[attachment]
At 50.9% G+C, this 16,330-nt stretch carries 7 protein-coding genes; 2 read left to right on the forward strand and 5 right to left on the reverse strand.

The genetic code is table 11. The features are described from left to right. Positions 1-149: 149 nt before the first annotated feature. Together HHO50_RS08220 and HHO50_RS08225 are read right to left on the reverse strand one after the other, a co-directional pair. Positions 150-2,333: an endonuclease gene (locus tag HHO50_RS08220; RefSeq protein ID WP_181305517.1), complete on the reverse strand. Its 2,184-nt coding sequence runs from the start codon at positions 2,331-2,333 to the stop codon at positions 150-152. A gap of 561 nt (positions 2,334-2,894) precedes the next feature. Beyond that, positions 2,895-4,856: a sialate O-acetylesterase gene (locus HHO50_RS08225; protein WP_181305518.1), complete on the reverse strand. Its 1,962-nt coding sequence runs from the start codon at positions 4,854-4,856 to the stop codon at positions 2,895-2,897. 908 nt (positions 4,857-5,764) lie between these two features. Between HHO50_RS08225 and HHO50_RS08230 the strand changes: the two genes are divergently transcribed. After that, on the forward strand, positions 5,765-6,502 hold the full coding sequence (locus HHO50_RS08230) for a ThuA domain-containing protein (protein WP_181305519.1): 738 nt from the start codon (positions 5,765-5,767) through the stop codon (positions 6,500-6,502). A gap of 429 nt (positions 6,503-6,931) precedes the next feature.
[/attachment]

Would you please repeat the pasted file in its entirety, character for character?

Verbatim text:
At 50.9% G+C, this 16,330-nt stretch carries 7 protein-coding genes; 2 read left to right on the forward strand and 5 right to left on the reverse strand.

The genetic code is table 11. The features are described from left to right. Positions 1-149: 149 nt before the first annotated feature. Together HHO50_RS08220 and HHO50_RS08225 are read right to left on the reverse strand one after the other, a co-directional pair. Positions 150-2,333: an endonuclease gene (locus tag HHO50_RS08220; RefSeq protein ID WP_181305517.1), complete on the reverse strand. Its 2,184-nt coding sequence runs from the start codon at positions 2,331-2,333 to the stop codon at positions 150-152. A gap of 561 nt (positions 2,334-2,894) precedes the next feature. Beyond that, positions 2,895-4,856: a sialate O-acetylesterase gene (locus HHO50_RS08225; protein WP_181305518.1), complete on the reverse strand. Its 1,962-nt coding sequence runs from the start codon at positions 4,854-4,856 to the stop codon at positions 2,895-2,897. 908 nt (positions 4,857-5,764) lie between these two features. Between HHO50_RS08225 and HHO50_RS08230 the strand changes: the two genes are divergently transcribed. After that, on the forward strand, positions 5,765-6,502 hold the full coding sequence (locus HHO50_RS08230) for a ThuA domain-containing protein (protein WP_181305519.1): 738 nt from the start codon (positions 5,765-5,767) through the stop codon (positions 6,500-6,502). A gap of 429 nt (positions 6,503-6,931) precedes the next feature.